When you go for a walk, you’re also reducing the amount of time being inactive, such as when you’re watching TV. Watching TV during the night also triggers you to have late-night cravings because your body releases more ghrelin (hunger-inducing hormone) and less leptin (hunger-suppressing hormones) during odd hours. Giving in to your cravings and consuming high-sugar or processed food, triggers the reward center of your brain, causing you to overeat.
But walking also stimulates the reward center of your brain so that it can act as a healthy substitute for your nighttime cravings. Therefore, walking has an opposite effect on your body’s biochemistry, inhibiting your cravings and allowing you to sleep without a grumbling tummy.
This doesn’t only help you lose weight, but also keeps you away from unhealthy snacks that can wreak havoc in your digestive system and increase your risk of heart disease and diabetes.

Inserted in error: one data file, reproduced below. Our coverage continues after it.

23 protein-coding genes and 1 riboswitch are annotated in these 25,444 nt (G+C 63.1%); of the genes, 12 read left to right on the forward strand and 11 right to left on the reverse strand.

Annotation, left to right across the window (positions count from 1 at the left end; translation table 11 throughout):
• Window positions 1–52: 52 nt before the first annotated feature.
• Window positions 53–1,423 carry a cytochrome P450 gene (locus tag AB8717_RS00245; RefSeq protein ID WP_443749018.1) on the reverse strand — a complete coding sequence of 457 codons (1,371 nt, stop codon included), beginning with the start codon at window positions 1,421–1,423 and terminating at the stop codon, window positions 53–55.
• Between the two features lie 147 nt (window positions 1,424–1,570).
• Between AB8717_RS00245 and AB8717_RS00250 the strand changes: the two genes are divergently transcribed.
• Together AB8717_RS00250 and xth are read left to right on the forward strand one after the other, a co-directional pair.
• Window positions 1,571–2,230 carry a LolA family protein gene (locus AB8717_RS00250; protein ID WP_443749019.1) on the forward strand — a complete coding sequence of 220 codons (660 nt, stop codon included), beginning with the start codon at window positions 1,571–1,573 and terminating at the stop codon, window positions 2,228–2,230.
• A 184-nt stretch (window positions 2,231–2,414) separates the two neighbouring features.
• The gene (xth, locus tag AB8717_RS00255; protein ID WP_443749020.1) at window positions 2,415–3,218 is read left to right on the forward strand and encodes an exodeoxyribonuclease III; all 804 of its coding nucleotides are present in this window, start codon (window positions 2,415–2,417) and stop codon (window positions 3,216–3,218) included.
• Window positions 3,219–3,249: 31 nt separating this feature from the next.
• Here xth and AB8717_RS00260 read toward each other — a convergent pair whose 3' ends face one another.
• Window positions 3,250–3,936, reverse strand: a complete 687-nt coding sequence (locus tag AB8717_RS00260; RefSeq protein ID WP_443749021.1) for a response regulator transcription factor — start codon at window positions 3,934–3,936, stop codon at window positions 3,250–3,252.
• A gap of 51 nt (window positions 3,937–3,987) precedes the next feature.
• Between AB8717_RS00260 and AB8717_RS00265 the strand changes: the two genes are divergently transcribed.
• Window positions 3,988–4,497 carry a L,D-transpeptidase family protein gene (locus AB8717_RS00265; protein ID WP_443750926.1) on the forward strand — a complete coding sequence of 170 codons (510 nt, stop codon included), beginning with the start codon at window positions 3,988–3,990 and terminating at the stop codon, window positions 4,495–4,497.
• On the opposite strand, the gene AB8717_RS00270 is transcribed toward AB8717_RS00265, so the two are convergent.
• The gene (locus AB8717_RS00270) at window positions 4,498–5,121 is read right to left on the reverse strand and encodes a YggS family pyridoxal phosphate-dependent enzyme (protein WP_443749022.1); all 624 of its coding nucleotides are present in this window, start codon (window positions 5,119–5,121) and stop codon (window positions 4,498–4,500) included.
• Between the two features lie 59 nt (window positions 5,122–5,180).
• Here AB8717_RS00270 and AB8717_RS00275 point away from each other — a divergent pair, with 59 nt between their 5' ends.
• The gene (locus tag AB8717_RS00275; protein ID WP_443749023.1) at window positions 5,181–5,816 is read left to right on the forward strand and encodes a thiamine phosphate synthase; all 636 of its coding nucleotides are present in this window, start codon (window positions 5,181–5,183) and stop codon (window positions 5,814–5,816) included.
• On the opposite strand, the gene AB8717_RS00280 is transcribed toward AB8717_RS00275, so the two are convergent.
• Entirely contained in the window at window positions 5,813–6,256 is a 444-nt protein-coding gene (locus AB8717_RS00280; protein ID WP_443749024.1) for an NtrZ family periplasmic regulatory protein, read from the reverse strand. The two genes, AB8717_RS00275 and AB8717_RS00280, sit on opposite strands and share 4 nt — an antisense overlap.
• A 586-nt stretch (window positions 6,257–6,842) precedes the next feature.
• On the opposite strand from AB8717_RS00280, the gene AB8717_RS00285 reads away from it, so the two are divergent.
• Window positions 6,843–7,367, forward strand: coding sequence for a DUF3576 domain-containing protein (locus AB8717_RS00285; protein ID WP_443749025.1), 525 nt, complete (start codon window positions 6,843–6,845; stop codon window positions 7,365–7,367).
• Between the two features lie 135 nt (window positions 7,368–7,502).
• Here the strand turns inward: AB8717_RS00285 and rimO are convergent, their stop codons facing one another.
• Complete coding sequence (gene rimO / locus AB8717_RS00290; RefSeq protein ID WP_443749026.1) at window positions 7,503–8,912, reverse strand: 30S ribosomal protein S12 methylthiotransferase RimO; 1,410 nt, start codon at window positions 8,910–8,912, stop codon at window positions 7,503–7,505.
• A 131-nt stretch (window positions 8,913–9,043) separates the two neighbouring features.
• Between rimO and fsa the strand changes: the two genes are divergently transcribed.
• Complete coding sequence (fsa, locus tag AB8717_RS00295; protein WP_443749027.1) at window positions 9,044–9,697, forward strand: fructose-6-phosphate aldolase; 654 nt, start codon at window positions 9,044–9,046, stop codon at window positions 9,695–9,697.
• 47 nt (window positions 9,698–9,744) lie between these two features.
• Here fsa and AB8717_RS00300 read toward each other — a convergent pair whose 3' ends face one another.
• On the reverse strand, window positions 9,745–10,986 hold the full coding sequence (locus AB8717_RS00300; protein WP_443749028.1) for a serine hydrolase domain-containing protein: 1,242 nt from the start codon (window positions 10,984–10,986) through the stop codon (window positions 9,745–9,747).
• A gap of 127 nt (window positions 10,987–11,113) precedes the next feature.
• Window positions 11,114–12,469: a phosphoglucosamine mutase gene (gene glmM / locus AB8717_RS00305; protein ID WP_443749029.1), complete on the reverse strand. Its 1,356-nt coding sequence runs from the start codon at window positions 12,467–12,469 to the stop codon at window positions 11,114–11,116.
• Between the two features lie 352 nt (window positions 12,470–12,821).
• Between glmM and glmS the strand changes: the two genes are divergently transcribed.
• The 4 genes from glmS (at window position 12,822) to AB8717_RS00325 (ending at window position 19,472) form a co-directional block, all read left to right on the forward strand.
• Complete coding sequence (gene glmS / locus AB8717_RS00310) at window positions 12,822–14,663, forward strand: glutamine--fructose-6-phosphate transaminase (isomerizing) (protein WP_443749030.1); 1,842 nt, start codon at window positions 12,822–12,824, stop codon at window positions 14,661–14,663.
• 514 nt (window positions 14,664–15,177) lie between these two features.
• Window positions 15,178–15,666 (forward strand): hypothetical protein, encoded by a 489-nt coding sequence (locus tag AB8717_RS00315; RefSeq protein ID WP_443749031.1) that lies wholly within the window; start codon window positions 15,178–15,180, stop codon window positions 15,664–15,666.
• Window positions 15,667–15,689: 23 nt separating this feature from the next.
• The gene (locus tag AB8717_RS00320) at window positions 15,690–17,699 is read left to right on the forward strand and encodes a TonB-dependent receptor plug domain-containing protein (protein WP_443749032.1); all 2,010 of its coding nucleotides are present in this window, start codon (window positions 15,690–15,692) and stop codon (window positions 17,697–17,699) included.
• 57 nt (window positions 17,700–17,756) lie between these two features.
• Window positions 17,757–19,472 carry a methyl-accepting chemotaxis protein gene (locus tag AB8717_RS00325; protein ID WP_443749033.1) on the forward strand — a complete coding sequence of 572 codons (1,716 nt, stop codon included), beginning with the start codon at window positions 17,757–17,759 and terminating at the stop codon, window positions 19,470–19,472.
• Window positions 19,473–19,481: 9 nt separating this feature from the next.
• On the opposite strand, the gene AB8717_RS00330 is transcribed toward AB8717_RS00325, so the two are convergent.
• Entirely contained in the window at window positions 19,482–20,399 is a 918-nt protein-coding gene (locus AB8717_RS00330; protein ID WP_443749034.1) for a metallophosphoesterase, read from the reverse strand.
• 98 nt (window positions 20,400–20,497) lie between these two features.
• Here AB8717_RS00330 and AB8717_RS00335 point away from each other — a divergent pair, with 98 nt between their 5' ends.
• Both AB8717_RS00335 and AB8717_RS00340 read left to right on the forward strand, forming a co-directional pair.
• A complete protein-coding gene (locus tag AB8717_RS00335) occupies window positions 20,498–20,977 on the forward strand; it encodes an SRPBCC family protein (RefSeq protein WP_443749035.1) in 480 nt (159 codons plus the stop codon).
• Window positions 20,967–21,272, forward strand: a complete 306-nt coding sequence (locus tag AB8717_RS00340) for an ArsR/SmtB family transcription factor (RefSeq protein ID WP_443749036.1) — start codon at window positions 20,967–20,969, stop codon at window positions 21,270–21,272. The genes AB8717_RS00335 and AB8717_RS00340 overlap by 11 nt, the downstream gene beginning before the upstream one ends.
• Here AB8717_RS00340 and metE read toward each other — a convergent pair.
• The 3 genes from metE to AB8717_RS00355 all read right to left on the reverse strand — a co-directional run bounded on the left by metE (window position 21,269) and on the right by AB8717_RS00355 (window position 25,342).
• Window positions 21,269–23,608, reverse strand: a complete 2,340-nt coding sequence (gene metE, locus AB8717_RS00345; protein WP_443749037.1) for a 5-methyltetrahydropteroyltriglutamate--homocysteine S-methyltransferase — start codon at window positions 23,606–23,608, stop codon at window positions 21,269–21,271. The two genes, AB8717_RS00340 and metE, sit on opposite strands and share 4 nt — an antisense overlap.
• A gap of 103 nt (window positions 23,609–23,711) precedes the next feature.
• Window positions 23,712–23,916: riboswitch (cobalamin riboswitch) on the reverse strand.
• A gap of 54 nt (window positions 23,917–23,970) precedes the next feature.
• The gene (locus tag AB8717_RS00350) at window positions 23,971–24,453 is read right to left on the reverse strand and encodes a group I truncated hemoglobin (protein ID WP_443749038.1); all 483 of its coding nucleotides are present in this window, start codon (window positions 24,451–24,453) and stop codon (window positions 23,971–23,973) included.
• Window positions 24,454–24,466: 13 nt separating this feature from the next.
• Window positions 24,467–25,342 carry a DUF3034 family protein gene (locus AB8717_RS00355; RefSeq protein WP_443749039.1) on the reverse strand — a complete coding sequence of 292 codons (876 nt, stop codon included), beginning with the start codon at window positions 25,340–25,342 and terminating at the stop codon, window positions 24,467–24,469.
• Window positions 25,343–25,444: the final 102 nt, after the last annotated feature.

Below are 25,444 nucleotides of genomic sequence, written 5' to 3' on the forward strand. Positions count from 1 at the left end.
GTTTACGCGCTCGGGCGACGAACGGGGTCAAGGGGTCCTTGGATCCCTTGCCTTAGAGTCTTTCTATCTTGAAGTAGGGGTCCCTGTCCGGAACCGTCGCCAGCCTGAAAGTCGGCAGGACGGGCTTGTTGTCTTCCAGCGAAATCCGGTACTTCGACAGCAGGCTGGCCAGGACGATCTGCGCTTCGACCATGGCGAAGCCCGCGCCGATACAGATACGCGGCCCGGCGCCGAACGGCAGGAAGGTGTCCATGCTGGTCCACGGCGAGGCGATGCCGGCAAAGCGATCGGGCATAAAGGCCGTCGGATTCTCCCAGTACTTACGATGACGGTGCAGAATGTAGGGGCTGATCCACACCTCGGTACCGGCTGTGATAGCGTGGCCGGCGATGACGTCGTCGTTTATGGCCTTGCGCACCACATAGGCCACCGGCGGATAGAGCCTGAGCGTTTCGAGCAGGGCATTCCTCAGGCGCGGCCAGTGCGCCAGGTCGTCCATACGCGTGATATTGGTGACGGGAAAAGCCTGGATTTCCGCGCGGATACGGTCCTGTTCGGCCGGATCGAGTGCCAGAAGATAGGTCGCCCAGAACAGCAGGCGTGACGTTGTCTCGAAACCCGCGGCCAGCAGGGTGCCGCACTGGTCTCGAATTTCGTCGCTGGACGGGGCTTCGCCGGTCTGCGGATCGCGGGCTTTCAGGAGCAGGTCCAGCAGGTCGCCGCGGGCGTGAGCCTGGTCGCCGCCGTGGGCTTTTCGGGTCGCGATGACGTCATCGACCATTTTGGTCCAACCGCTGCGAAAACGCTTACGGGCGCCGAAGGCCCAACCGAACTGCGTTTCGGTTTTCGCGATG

Helps you Optimize Your Bedtime Rituals
Most days, when you’re rooted on your couch at night, you may notice the books you wish to read, the gratitude journal you mean to start using, and the meditation pillow you’d like to utilize more often. You look at these objects meant for self-improvement, aspire to tackle your goals one of these days, and feel guilty about not focusing on them. Eventually, you return your focus to what you’re watching, until you’re ready to hit the bed.
Going for an evening walk can have a surprising impact on how you spend the rest of your night. When you perform one activity that is meant to improve you physically and mentally, you start craving for more things that will help you reach your goals. You’ll start reading and meditating in the night again, instead of relying on TV or your phone as your only source of relaxation. You’ll understand that taking a warm shower a couple of hours before bed can have a more positive effect on your sleep than camping on your couch and sipping on a couple of glasses of alcohol.
Just a few days into your new routine, you’ll give yourself more “me-time” in the night so that you can write in your journal, perform other positive nighttime activities and still have enough time to get 8 hours of sleep. And the best part: you won’t even feel the urge to turn on your TV or scroll through your social media. An optimized nighttime routine is just that powerful.